DCU’s Centre for Talented Youth was set up to inspire gifted children across the country. Our 17 year old "The way I see it" columnist Ellie Menton filled us in on what she gets out of Ireland’s real life "nerdcamp".
Where do I begin?” is the classic way to start writing about the CTYI. This is probably due to how unexplainably difficult it is to try and describe such a wonderful and complex place.
CTYI is in the simplest, most mundane terms, a three week long, academic summer camp, which runs over two sessions in Dublin City University. CTYI stands for the “Centre for Talented Youth, Ireland”, but most students refer to it as nerdcamp. Or home.
Teachers had been recommending I attend since primary school. I became frustrated in second year with how underwhelmed I was at school, and my mom suggested I try the test to see if I was eligible.
You do the test a few months before the summer course and if you excel, you are admitted. You can get in on either maths or English, and for me it was English. I think CTYI attendees are the top 5 percentile in the country in standardised tests.
My time at CTYI has finished as of July 10, so forgive me if I begin to sound as though I am sitting in front of an open fire, telling my grandchildren about the glory days of my youth. It’s just one of those things.
First of all, there is always a great range of courses to study for the three weeks you spend on the residential course. In my first year, I chose Japanese Language and Culture, in 2014 I studied Popular Fiction where we learnt about critical analysis, science fiction’s impact on innovation and even 3D animation, and this summer I studied Game Theory which examines what happens when people interact but are seeking different outcomes from the interaction.
We were all so interested in what we were learning; the teachers ( third level students )were laid back yet still got copious amounts of material covered and I just felt so accepted, listened to, and respected.
Students are treated as mature young adults and encouraged to be creative. Because there are no examinations, there is plenty of freedom to explore the topic you are studying, not just a curriculum. Most classes I had revolved around group discussions, whereby people discussed ideas or worked through problems together.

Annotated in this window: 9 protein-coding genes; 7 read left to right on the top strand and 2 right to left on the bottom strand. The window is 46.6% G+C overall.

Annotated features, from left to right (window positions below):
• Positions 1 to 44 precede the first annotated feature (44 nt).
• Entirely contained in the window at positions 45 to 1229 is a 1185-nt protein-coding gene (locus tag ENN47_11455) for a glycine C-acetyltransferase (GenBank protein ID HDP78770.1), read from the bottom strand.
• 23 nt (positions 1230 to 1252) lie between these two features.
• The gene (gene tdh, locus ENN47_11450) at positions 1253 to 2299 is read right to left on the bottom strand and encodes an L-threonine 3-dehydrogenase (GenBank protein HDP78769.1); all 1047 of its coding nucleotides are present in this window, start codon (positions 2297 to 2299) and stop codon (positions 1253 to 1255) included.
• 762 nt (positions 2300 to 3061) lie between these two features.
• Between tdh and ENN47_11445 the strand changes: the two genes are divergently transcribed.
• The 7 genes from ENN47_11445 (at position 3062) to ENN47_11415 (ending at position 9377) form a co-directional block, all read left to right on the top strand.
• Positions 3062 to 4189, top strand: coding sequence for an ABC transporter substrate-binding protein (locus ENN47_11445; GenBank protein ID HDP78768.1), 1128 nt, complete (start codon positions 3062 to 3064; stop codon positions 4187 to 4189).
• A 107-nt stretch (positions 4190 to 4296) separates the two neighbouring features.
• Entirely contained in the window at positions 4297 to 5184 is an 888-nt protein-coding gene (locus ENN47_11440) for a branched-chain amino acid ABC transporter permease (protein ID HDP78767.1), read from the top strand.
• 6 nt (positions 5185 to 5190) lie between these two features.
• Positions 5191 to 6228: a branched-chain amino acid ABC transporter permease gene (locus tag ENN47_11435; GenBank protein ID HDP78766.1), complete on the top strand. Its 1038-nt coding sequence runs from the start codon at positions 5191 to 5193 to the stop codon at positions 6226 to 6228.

In Popular Fiction, our instructor played soft music in the background while we wrote, which made for a really pleasant, relaxed atmosphere. In Japanese Language & Culture, we ate ‘bento’ (Japanese lunchboxes, essentially). Game Theory had Matheson, the law firm, come in and we had a mock business deal negotiation.
Studying these courses in CYTI has helped to shape my interests and even my future. For example, I am currently studying Japanese as a subject for my Leaving Cert. Popular Fiction undoubtedly helped to solidify my dream of studying English in college. And Game Theory?
Challenge me to a game of noughts and crosses. I dare you.
Incredible as the classes may be, the social side to nerdcamp holds the magic. One of my endlessly wise friends coined the phrase, “CTYI is a place for firsts” this year, and I could not agree more; first love, first kiss, first best friend, or sometimes, first real friend at all if you’re not one for mainstream pop culture. Often, it’s the first time you ever step back to look at yourself.
Not unlike Irish college for others (I never went), sticking a couple hundred teenagers together for three weeks leads to pretty amazing times. One of these is the weekly disco. CTYI discos are, like many things in nerdcamp, unusual.
Every week there’s a theme; for example, the theme was the Back To The Future films at one disco this year. I’m not really one for dancing, but after spending two hours working on my makeup for a Bambi costume, there’s little you can do at that point to make yourself look sophisticated.
Not that nerdcamp has normal dancing anyway; every time Street Spirit by Radiohead comes on, everyone lies on the floor and waves their arms above their heads. There are even traditional songs that are obligatory at each disco, the most important of these is Don Mclean’s “American Pie”. It’s surreal to stand shoulder to shoulder and sing with people you consider family.
After the final disco, everyone makes their way back to the quad’ for the candlelight ceremony. Bleary eyed, students huddle together, surrounding flickering candles and a tower made of our Snapple bottles.
Those in their last year, called nevermores, share stories, someone usually plays a song or two on the guitar, and everyone is hugging or holding hands while crying. Saying goodbye to nerdcamp is bittersweet.
Each time I came home from CTYI, I was changed. Somehow, while learning hiragana or the origins of modern vampires, I learned more about what I liked and disliked and how I wanted to grow. No matter how lost I got during the year, CTYI helped to remind me of myself and who I am.
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